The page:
The inspiration behind entering a financial conversation into this blog comes from Larry Winget's Your Broke Because You Want to Be. Winget is a hard nosed financial guru and TV personality, and one of his (non-scientific) observations is the tendency for people who allow their finances get out of control are generally also overweight (if you want more scientific evidence, look no further). Okay, so my obesity is not related to poverty, but it is closely tied to losing control: I have a difficult time controlling my food, and it is obvious I also have a hard time controlling my finances.
Based on a recommendation from a friend I am going to use a framework similar to that of Dave Ramsey's seven baby steps. I did add one element to his approach: I put myself on a spending diet. I have built a spending budget (much like my calorie budget) and I am sticking to it. I have distinct goals for next 6, 12, 18, and 36 months. I have to reel in my spending if I ever want to do more than just be comfortable.
Finally, and to lighten up the message a little, isn't it ironic that I am responsible for savings seven-figure amounts from a hospital's supply budget but yet I personally pay hundreds of dollars every month on credit card interest?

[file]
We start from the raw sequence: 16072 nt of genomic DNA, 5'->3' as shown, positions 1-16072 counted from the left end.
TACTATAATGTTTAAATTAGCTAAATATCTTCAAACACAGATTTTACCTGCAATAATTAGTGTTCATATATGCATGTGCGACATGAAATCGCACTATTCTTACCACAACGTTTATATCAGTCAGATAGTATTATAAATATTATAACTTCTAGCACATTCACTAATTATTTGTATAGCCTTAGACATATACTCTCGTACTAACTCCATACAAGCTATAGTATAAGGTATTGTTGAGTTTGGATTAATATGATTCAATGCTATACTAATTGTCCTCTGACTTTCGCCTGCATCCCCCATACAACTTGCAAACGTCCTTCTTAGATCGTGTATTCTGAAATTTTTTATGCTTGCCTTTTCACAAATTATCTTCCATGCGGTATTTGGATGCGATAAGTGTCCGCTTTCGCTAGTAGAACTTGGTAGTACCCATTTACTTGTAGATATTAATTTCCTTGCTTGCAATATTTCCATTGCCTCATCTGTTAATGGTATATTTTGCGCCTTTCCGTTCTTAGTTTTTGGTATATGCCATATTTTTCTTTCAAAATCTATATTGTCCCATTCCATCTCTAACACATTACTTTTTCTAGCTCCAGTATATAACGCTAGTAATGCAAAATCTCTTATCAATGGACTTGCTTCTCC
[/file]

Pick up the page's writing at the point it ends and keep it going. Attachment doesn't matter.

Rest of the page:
Wednesday, February 15, 2012
As I alluded to in my last post, I decided to embark in the swimmer's version of a couch to 5K (instead of a 5K, it is a swimmer's mile, or 1,650 yards). While I resemble more of a whale than a fish (I have to backstroke the whole thing because I am not flexible to freestyle; it's not pretty), the workouts have been amazing!
Note that I am only two workouts into a six week program, but it feels good to work out and not have every joint in my lower body hurt. I also get the "I feel good and will sleep well" feeling before going to bed, and my mood is improved dramatically over the last couple of days. Tomorrow is a true test, as I will do it two days in a row.